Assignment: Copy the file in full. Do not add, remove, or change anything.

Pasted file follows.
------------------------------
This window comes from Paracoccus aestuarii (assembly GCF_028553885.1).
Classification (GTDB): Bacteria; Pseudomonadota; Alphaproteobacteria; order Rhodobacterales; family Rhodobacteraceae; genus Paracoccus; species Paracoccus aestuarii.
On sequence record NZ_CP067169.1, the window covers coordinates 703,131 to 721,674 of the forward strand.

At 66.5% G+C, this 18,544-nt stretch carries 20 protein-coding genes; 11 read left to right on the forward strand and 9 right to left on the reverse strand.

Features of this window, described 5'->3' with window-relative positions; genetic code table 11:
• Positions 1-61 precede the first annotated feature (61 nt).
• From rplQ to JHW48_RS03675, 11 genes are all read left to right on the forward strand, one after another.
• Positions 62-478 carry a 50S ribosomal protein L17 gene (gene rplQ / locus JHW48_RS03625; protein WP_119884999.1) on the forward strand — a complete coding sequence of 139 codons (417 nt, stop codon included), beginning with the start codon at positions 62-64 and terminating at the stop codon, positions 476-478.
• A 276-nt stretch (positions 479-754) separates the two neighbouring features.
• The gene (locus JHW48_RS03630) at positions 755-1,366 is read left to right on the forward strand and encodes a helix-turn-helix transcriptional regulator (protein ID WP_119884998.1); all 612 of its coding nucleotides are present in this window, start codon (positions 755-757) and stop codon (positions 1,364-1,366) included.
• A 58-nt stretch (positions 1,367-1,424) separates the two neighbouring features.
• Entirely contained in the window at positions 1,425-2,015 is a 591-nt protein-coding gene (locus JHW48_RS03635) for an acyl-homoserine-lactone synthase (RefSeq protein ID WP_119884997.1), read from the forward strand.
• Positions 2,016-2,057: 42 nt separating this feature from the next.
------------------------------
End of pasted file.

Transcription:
This window comes from Paracoccus aestuarii (assembly GCF_028553885.1).
Classification (GTDB): Bacteria; Pseudomonadota; Alphaproteobacteria; order Rhodobacterales; family Rhodobacteraceae; genus Paracoccus; species Paracoccus aestuarii.
On sequence record NZ_CP067169.1, the window covers coordinates 703,131 to 721,674 of the forward strand.

At 66.5% G+C, this 18,544-nt stretch carries 20 protein-coding genes; 11 read left to right on the forward strand and 9 right to left on the reverse strand.

Features of this window, described 5'->3' with window-relative positions; genetic code table 11:
• Positions 1-61 precede the first annotated feature (61 nt).
• From rplQ to JHW48_RS03675, 11 genes are all read left to right on the forward strand, one after another.
• Positions 62-478 carry a 50S ribosomal protein L17 gene (gene rplQ / locus JHW48_RS03625; protein WP_119884999.1) on the forward strand — a complete coding sequence of 139 codons (417 nt, stop codon included), beginning with the start codon at positions 62-64 and terminating at the stop codon, positions 476-478.
• A 276-nt stretch (positions 479-754) separates the two neighbouring features.
• The gene (locus JHW48_RS03630) at positions 755-1,366 is read left to right on the forward strand and encodes a helix-turn-helix transcriptional regulator (protein ID WP_119884998.1); all 612 of its coding nucleotides are present in this window, start codon (positions 755-757) and stop codon (positions 1,364-1,366) included.
• A 58-nt stretch (positions 1,367-1,424) separates the two neighbouring features.
• Entirely contained in the window at positions 1,425-2,015 is a 591-nt protein-coding gene (locus JHW48_RS03635) for an acyl-homoserine-lactone synthase (RefSeq protein ID WP_119884997.1), read from the forward strand.
• Positions 2,016-2,057: 42 nt separating this feature from the next.